3

For a project I am working on I want to automatically 'calculate' the ordinal suffix for numbers. I need to calculate ordinals for various numbers, and later also write them to an external file (the project itself is a fully automated agenda). However, calculating ordinals for different numbers results in errors. I approach this in the following manner:

\documentclass{article}

\usepackage{xstring}

\newcommand\meetingNumbersconly{}
\newcommand\lastMeetingNumbersconly{}

%% Determine superscript of given raw number
\newcommand\getSuperscript[1]{%
    \ifnum\lasttwo>10\ifnum\lasttwo<14 th\fi\else
        \ifnum\lastone>3 th\else%
        \ifnum\lastone=0 th\else%
        \ifnum\lastone=3 rd\else%
        \ifnum\lastone=2 nd\else st%
        \fi\fi\fi\fi%
    \fi%
}

\newcommand\meetingNumberDefault[1]{
    \StrRight{#1}{2}[\lasttwo]%
    \StrRight{#1}{1}[\lastone]%
    \renewcommand\meetingNumbersconly{\getSuperscript{#1}}
}

\newcommand\meetingNumberLast[1]{
    \StrRight{#1}{2}[\lasttwo]%
    \StrRight{#1}{1}[\lastone]%    
    \renewcommand\lastMeetingNumbersconly{\getSuperscript{#1}}
}

\meetingNumberDefault{2}
\meetingNumberLast{1}

% \newwrite\general
% \openout\general=information.txt
% \write\general{\lastMeetingNumbersc}
% \closeout\general

\begin{document}
    2\textsuperscript{\meetingNumbersconly} \& 1\textsuperscript{\lastMeetingNumbersconly}
\end{document}

The problem here is that the intended results should be 2nd & 1st. The output is 2st & 1st, however. I think I understand why this happens: \@@meetingNumbersconly and \@@lastMeetingNumbersconly hold the same value, but this is not the intention.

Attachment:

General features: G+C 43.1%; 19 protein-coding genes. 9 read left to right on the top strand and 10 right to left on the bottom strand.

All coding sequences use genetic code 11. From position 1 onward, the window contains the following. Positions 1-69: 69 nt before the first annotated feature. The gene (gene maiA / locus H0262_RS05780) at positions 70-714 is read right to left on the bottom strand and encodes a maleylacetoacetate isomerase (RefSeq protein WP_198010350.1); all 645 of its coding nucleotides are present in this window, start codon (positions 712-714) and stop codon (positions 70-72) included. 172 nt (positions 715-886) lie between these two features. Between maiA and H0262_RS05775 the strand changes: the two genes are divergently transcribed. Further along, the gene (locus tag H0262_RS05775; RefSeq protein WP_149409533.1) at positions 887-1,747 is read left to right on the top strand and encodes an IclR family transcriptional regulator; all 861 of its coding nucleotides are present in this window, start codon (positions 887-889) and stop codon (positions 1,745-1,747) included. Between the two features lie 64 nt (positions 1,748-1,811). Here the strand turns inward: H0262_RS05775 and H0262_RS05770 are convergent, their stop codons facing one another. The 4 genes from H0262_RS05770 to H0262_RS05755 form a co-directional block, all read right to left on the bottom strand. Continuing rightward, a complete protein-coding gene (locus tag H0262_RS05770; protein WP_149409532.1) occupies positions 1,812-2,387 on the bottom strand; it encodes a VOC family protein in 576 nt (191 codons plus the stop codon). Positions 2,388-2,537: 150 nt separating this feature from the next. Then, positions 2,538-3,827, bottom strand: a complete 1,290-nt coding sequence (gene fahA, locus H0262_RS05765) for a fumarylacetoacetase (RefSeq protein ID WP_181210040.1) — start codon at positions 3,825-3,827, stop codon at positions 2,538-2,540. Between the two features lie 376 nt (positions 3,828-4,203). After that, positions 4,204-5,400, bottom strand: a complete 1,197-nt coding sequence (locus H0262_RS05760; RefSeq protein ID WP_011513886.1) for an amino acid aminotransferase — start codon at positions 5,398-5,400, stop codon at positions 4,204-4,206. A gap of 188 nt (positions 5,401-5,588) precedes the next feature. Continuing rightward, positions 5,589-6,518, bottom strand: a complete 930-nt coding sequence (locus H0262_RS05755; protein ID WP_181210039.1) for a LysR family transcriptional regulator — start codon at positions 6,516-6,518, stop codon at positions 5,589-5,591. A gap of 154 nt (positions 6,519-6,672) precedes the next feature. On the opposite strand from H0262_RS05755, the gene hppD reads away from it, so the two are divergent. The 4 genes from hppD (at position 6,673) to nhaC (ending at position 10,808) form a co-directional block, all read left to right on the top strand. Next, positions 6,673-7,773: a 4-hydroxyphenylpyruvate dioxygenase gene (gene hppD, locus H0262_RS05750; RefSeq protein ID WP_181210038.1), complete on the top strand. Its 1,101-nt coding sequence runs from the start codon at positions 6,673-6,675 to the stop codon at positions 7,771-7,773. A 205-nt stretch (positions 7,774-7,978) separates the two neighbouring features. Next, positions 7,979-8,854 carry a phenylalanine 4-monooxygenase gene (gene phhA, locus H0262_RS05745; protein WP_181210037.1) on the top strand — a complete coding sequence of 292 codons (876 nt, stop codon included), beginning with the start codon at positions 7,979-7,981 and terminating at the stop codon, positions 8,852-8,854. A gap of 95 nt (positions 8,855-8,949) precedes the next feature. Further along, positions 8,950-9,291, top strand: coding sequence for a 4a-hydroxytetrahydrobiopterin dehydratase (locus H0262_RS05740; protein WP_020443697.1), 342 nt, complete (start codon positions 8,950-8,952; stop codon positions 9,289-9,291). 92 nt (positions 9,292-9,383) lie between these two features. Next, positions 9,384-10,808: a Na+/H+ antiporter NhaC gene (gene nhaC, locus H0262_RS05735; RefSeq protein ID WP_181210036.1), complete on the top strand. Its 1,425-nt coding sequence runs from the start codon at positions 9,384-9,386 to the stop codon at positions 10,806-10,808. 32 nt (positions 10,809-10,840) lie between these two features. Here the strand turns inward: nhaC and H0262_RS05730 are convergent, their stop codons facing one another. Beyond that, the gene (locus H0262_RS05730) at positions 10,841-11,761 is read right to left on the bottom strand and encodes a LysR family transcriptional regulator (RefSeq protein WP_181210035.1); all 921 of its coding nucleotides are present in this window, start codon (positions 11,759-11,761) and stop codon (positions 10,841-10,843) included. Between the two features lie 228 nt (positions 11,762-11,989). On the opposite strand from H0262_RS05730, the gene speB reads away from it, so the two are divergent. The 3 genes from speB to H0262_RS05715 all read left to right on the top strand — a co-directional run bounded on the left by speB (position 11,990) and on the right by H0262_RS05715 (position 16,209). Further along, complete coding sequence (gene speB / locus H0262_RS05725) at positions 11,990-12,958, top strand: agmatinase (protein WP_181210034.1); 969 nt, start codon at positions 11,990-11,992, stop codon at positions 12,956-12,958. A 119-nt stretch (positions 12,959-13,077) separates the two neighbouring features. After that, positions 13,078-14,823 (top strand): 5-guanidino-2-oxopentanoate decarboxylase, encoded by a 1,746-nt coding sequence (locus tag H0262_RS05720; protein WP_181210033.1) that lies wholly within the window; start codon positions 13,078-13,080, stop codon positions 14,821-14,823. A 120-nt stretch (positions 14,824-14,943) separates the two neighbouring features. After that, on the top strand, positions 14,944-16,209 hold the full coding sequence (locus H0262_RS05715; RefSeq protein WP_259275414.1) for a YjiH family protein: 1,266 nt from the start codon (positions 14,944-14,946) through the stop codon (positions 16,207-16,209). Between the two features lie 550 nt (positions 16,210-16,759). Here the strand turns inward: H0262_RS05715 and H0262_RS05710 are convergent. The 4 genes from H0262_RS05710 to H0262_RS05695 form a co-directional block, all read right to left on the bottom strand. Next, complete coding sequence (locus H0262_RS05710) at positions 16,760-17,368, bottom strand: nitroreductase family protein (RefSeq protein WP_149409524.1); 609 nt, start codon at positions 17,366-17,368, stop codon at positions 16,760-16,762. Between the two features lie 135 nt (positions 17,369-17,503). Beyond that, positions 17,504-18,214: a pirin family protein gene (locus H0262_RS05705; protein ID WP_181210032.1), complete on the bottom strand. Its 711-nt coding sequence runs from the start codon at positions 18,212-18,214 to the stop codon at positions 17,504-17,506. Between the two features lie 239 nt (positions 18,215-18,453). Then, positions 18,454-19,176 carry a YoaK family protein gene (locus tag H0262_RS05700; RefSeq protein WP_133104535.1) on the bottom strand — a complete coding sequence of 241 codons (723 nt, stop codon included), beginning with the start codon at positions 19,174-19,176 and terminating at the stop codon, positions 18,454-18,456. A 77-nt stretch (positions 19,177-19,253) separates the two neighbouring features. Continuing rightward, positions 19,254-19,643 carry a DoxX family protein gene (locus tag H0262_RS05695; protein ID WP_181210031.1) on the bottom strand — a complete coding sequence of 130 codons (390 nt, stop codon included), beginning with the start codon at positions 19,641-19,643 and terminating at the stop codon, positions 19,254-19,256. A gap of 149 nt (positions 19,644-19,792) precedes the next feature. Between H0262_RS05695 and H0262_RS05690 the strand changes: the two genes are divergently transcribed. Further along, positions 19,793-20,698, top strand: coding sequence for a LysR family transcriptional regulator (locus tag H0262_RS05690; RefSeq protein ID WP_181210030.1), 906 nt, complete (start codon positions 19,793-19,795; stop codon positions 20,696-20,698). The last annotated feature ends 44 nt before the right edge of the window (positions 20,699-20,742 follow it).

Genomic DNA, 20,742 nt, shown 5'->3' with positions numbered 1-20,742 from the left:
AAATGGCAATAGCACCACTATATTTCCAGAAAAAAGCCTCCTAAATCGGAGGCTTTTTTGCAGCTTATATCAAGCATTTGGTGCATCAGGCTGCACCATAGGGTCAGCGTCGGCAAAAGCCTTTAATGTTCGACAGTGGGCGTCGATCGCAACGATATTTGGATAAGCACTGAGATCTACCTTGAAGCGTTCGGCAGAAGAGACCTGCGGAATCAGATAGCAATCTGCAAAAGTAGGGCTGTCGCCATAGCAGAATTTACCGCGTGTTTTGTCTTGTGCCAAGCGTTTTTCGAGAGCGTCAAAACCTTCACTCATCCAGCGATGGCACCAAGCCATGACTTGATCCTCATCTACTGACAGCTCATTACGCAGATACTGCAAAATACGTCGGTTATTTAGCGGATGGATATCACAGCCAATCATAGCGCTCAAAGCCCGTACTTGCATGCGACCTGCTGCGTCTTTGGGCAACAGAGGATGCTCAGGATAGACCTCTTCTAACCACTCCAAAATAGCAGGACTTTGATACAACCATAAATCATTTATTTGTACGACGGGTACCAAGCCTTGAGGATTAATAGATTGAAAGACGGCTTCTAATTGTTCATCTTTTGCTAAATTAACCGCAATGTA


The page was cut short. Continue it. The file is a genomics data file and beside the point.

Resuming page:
The solution would be as easy as moving the following bit of code within the \@getSuperscript command.

\StrRight{#1}{2}[\@lasttwo]%
\StrRight{#1}{1}[\@lastone]%

However, this is not possible as later in the code, I try to write the superscript to an external file using \write\general{<li>\@@lastMeetingNumbersc</li>}. By trying to do so, other errors arise.

Another solution would be to make two commands for \@getSuperscript, one for each ordinal. Since I want to keep the code as clean as possible, I also rather not do this.

I have been fiddling around with expansion for a few hours but I have not really found a way to achieve my goal: having the intended output 2nd & 1st while also being able to write the intended results to a file. Does anybody have any suggestions besides duplicated code?

Thanks in advance.

10
  • 2
    Please provide a short working example of code that demonstrates the issue, rather than just a non-compilable code snippet. – Steven B. Segletes Feb 18 at 13:57
  • @StevenB.Segletes I have added a MWE, please let me know if you need anything more :) – G. de Man Feb 18 at 14:10
  • 2
    Why don't you \usepackage[super]{nth} then \nth{2} \& \nth{1}? – Phelype Oleinik Feb 18 at 14:17
  • 1
    beware \ifnum\lasttwo>10\ifnum... will force the second \fnum test to be executed before the first, as it will be looking for further digits to follow 10 (you want a space after 10) – David Carlisle Feb 18 at 14:19
  • 1
    also a % here does nothing \else% but you have missing % after { and } in several lines which will cause spurious white space in output. – David Carlisle Feb 18 at 14:21